Dear Santa: Can I build a snowman with you? Thought composed December 22nd 2014
As I close my eyes and drift away to a land where there is love, health, peace, and blessings. I wanted to take the time to think and reflect. As my mind wonders to the time of wearing a blue kameez (shirt) a white salwaar (pants), with the red ribbons braided in my hair. The school uniform. Clutching a green book bag. As we walked a mile or so to the all girls school in Azad Kashmir, Pakistan. I think I was about 9 or 10. I am trying to remember the specifics. I loved walking those paths, sun beaming, beautiful lush lands, blue skies, juxtaposed with the poor conditions of the living of others, seeing the poor, dire poverty. There was also a sense of joy of learning, and a sadness that seeing those who are less fortunate than others, yet still content, happy.
Fast forward, as I write these thoughts, memory, lane. I have to say I am grateful for this experience, as it gave my eyes, eyes of learning. To be able to walk in the shoes of others. This is what sympathy and empathy are all about. There is so much value to the human experience. I am connecting my thoughts to those day as my parents (U.K) would cook a Christmas meal, and invite our family members over. Actually to this day, my parents cook meals for the family, sisters older now, who have their own little families. The tradition continues. This is also the beauty of being brought up in a family that embraces all. While my parents and family are Muslims, this does not mean that they don't believe that all should be loved. As I moved away, life happenings. I continue to share the teaching of love for all. It does not matter what faith you practice, if it does not include the love for all, then I ask: what is the founding principle of this faith? Religions, faiths ask us to love all. They do not teach, hate. They preach love.
I'm not an extremist or Jihadist. I am totally against this movement. Actually all of my family is. Maybe these groups have a lack of education, or are they bribed, given money to carry out acts of terror? Or do they fall into the trap of wrong crowds? Or even misinterpreting the teachings of the Quran? Whatever it is my thoughts are not developed fully enough to talk about the Jihadist's movement. Yet, I will go back to the topic of inclusion. Once again: I ask: if religion, or any type of spiritual teaching does not include loving others, then what good is the teaching?
For example: Any one, and all walks of life can walk into a Church. If someone is falling into bad habits, decides to go to church. It does not mean that religious leaders will be agreeable, it will mean that they are wanting to help and support these individuals. Everyone needs to feel loved and cared for. It is a necessity. These thoughts are nicely supported through Maslow's hierarchy of needs. Even the Atheist who does not believe in a God per say, has a belief. A belief that there is no God. And this does not mean that they do not need to feel loved and supported. These thoughts can also be transferred to the LGBTQ community as well. Everyone has a spiritual aspect to them.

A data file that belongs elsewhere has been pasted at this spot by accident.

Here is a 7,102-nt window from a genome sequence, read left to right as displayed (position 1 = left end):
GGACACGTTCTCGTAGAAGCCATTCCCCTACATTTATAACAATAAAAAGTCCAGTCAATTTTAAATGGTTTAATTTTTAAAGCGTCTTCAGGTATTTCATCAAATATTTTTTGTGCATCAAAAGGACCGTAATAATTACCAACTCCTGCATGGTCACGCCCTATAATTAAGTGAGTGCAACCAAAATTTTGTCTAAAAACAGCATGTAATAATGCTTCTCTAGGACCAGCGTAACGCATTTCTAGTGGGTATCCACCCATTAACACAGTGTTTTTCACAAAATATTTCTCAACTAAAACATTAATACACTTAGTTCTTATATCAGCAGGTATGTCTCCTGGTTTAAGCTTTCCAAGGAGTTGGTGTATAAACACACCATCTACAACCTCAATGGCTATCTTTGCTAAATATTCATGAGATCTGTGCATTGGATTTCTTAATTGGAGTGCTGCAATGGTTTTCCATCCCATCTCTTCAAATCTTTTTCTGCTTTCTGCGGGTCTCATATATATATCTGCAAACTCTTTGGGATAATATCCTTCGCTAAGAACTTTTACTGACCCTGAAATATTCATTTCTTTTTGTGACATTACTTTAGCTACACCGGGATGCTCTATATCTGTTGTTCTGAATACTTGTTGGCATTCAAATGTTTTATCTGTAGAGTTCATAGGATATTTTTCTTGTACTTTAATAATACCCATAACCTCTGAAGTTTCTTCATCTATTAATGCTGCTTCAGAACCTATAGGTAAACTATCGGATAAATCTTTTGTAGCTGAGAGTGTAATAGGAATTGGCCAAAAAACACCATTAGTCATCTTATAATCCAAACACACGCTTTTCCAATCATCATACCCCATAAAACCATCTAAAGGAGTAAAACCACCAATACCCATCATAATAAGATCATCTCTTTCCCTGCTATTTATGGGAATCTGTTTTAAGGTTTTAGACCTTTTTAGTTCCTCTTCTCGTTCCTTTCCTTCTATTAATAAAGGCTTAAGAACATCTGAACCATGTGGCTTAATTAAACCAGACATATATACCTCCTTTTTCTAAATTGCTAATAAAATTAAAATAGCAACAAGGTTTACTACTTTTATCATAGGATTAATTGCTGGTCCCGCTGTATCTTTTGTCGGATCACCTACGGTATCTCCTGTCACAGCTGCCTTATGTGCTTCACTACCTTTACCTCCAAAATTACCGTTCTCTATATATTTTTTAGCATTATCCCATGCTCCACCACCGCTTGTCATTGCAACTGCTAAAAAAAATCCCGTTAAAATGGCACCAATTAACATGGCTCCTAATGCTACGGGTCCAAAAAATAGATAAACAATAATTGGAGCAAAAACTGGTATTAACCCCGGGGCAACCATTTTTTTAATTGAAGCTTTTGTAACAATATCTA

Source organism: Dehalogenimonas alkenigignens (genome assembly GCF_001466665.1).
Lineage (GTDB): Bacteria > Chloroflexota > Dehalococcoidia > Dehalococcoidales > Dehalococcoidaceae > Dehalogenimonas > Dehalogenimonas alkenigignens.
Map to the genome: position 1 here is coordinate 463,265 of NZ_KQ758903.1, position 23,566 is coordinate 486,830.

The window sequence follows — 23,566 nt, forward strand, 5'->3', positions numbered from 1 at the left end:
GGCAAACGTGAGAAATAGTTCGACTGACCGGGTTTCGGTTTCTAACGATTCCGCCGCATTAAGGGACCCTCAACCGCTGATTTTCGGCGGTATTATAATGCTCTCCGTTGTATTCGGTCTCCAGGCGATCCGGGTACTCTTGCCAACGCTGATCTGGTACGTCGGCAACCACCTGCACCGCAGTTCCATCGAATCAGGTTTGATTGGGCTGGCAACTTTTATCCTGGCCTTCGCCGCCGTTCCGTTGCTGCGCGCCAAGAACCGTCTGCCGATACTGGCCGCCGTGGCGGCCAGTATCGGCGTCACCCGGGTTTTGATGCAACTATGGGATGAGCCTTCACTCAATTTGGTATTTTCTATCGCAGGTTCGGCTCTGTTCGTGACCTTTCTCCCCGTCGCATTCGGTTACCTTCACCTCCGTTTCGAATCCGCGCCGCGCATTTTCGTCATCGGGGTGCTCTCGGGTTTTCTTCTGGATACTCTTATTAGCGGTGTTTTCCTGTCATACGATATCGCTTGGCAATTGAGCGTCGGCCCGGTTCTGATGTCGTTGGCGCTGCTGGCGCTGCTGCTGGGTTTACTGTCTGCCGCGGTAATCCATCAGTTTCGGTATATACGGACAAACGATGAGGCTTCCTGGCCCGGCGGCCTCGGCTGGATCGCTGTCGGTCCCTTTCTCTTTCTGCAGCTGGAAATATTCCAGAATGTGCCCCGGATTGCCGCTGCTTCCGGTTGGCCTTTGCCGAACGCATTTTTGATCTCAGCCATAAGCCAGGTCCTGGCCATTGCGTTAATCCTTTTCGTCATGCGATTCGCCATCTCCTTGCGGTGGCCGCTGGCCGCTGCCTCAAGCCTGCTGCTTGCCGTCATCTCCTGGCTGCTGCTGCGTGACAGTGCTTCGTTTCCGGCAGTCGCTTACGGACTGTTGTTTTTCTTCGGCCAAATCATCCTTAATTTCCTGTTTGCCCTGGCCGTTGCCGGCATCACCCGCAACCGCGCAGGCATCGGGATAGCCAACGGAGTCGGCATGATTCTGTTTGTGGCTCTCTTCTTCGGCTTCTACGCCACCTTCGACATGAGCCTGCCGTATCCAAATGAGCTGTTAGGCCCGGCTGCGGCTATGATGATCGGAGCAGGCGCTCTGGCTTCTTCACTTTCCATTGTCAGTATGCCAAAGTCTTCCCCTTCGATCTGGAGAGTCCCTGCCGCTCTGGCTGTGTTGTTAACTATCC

In the Western hemispheres we are conditioned as individualistic societies. Being independent is good. Yes it is good to be independent, feeling a sense of strength. But this does not mean that we don't need to feel loved and supported by others. A certain amount of interdependence is healthy. All humans no matter what we believe have the same basic needs.
My thoughts are connected to the day of the Mawlid. This is a holy day where Muslims celebrate the birth of the Prophet. These celebrations last for 12 days., similar to the 12 days of Christmas. The holy night fell exactly upon the day of the Christmas tree lighting this year. My mind is always baffled when certain holidays, or different faiths fall upon the same days. This also happened on September 11 2016. When the world remembered the terrorist attack that took place in the USA. This was also the day of Eid Ul Adha. The sacrifice of Abraham is celebrated at the end of the Hajj pilgrimage. We can never forget the atrocities and hurts of the families that were affected. It takes heart and courage to do so. Maybe it is not religion that is tearing us apart. Maybe these divine signs are telling us humans that it is not God, or a divine being that is the cause of these plots. It is human beings who have strayed. who have strayed to the paths of division, greed, hate. Another thought to consider is that Rosh Hashanah fell upon the same day as the 1st day of Ashura, which is the begining of the Islamic New Year.
If we want to construct a brighter future, and a hope for the children of today and tomorrow, it is the duty of the world leaders, and the ones who possess the power to begin to think to work together. Rather that straying bonds, ripping hearts apart. We must begin to think: How can we work together? Live together safely? All faith based practices should be honored. We can do this from an internal or external intention. These are the very practices that keep tradition alive, that keep the practice of the faith's alive.
Dedication: These thoughts are dedicated to Fred Cuellar, thank you always for your Christmas countdowns. And to all beings, love united. My thoughts to share with love & kindness! :)
Our thoughts, to invite and inspire. With Love & kindness. :)